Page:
How many times have we heard that women are more easily deceived than men? In overt and also subtle ways, some Christians seem to believe that women are more gullible, more easily deceived, less rational, and more emotional than men (and have been since creation). Much of the prejudice against women comes from a poor reading of Genesis, and of Paul’s reference to Eve in 1 Timothy 2:11-14 and 2 Corinthians 11:3.
In last week’s Arise, we examined Paul’s use of the unusual Greek word authentein, which means “to assume authority” (1 Tim. 2:11-12). We also noted how different Bible translations reveal the fuller meaning of this particular Greek word used only this once in Scripture. By using the term authentein, Paul shows that the women in Ephesus assumed an authority over men in ways that were inappropriate, even domineering. This type of misappropriation of authority is one Paul seeks to limit. The issue is not gender, as many assume, but the inappropriate use of authority that Paul prohibits.
But some object to this reasoning because, in the same passage (1 Tim. 2:11-14), Paul draws a parallel between Eve’s deception and the women at Ephesus:
A woman should learn in quietness and full submission. I do not permit a woman to teach or to assume authority over a man; she must be quiet. For Adam was formed first, then Eve. And Adam was not the one deceived; it was the woman who was deceived and became a sinner.
Thus some people today believe that women are more susceptible to deception than men, and for this reason they should be excluded from holding positions of authority over men in all circumstances. However, limiting the authority of all women is not a valid conclusion unless Eve is used consistently by Paul to refer specifically to women’s deception, rather than deception in general.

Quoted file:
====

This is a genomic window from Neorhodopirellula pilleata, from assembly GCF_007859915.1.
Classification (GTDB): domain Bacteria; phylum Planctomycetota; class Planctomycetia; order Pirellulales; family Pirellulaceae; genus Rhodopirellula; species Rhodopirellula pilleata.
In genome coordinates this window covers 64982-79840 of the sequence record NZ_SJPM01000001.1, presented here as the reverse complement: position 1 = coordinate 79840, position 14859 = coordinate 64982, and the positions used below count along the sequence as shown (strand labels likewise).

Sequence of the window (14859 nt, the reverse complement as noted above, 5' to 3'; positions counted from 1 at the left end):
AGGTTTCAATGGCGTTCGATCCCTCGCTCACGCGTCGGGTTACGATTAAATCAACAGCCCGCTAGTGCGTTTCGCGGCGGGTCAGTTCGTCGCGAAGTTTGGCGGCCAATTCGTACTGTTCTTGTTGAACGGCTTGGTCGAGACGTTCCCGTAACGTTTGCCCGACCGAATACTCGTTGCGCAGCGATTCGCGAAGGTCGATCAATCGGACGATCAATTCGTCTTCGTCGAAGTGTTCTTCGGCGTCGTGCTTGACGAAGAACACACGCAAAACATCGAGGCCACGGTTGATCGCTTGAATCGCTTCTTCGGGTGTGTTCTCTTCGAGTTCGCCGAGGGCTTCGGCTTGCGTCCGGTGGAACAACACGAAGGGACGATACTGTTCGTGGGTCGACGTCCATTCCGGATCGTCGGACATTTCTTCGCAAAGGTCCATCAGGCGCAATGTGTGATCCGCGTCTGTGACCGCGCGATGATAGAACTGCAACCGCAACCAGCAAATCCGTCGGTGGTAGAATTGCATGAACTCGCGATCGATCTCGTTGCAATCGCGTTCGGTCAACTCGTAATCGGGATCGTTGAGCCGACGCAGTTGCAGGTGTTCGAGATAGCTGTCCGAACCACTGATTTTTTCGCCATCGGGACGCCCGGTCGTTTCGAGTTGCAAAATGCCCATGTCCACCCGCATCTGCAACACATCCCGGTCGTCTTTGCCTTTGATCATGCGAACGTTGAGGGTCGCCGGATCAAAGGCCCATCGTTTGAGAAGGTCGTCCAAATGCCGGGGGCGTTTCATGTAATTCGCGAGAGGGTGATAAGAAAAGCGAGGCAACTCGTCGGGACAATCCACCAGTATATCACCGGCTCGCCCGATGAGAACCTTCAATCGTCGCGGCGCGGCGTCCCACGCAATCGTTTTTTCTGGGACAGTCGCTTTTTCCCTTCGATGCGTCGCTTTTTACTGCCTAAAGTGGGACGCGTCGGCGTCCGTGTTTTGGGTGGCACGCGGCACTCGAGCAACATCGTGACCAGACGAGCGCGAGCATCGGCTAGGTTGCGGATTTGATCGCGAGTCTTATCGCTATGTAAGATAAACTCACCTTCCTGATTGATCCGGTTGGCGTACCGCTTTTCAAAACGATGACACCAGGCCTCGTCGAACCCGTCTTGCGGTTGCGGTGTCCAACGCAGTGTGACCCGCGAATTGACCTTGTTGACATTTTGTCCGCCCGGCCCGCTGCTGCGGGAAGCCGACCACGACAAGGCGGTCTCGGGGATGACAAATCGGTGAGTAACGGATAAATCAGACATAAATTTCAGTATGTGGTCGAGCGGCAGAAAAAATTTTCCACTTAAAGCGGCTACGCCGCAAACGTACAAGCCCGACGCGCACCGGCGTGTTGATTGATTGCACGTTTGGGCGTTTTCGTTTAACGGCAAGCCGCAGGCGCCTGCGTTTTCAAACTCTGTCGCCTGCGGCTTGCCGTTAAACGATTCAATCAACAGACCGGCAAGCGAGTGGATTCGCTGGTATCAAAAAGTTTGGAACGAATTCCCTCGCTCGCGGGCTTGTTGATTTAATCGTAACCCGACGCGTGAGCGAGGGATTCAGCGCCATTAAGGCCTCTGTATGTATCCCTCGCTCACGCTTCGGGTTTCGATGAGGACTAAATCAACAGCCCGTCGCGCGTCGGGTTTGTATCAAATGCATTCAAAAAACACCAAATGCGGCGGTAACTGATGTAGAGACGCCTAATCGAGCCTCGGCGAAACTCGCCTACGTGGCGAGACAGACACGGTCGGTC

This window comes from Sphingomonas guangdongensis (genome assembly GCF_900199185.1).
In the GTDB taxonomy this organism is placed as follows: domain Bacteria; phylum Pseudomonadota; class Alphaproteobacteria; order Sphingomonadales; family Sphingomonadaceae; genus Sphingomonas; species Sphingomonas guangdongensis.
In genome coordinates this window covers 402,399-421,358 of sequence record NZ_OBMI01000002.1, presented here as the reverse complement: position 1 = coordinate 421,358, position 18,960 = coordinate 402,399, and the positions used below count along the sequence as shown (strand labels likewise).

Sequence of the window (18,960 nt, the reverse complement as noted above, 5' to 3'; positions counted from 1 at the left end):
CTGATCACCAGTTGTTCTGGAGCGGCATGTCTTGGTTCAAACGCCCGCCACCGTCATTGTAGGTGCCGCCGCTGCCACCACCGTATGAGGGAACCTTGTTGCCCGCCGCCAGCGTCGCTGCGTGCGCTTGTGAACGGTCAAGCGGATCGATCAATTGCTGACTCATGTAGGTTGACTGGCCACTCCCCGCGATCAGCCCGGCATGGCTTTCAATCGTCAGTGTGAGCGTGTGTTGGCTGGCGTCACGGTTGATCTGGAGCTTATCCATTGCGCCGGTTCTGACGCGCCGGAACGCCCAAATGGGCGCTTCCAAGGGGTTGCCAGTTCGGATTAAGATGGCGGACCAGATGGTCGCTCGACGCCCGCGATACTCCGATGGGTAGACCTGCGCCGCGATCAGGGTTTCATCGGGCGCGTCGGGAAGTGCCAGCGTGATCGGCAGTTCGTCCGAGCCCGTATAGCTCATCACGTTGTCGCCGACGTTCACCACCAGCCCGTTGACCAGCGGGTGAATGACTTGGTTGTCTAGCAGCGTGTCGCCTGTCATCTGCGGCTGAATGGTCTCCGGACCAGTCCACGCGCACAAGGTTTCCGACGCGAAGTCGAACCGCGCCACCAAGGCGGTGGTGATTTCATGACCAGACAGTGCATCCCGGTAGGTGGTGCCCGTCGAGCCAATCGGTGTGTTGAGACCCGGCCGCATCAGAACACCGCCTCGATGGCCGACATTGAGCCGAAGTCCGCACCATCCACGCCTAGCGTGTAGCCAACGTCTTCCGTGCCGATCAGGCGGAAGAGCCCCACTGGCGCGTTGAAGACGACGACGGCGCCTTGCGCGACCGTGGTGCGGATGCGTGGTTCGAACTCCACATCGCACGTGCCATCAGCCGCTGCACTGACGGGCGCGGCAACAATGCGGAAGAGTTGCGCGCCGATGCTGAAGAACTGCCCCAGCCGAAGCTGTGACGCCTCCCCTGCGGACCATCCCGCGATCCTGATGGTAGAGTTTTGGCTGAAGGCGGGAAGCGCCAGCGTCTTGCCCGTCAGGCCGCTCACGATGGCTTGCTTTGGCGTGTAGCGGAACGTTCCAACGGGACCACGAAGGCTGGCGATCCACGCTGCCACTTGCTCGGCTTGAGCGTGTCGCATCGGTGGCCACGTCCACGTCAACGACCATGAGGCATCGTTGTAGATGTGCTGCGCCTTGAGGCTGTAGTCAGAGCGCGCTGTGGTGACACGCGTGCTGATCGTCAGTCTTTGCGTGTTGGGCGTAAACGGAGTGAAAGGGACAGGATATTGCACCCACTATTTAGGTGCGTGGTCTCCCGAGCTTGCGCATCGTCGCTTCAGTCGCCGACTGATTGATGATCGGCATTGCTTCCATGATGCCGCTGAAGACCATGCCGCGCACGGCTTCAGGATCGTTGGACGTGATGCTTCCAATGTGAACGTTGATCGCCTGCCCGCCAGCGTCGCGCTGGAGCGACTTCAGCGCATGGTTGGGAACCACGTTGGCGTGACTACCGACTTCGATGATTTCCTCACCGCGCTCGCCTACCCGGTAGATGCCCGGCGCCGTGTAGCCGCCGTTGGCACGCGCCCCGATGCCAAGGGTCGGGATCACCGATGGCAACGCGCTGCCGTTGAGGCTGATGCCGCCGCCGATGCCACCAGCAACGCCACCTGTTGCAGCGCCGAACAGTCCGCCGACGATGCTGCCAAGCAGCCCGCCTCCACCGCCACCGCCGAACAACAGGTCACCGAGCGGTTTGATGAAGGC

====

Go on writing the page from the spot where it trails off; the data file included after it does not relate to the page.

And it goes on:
While Eve’s deception is used to expose the deception of women in the church at Ephesus (1 Tim. 2:11-14), the deception of the entire church at Corinth is also likened to Eve in that they too had been deceived by the cunning of the serpent and were led “astray from their sincere and pure devotion to Christ” (2 Cor. 11:3). Clearly Paul’s use of Eve as a representative of deception is not limited to women, but applies to both men and women. Deception is just as dangerous for men as it is for women. And both men and women are vulnerable to cunning deceivers. Dr. John J. Davis, professor at Gordon Conwell Theological Seminary, will explore this topic more extensively in a forth coming issue of Priscilla Papers—CBE’s award-winning, academic journal.
Are we today in danger of Eve’s deception? Have we been led astray by half-truths as it relates to gender and Scripture? If we believe Scripture teaches that women are more easily deceived than men and are therefore excluded from exercising leadership, then we too have been deceived by an incomplete reading of Scripture.
To assert that women are more emotional, more gullible, and less rational is a destructive teaching based on a misunderstanding of the biblical texts. Let’s stop eroding the self-esteem of godly women, who are called by God to serve, teach, or hold positions of leadership and authority. Such women are not deceived, and their call should be tested and confirmed by the church rather than dismissed out of hand because of their gender. The church should be grateful that women come ready to serve. Let us not turn away the precious gifts God is giving us in women’s service, whatever it may be.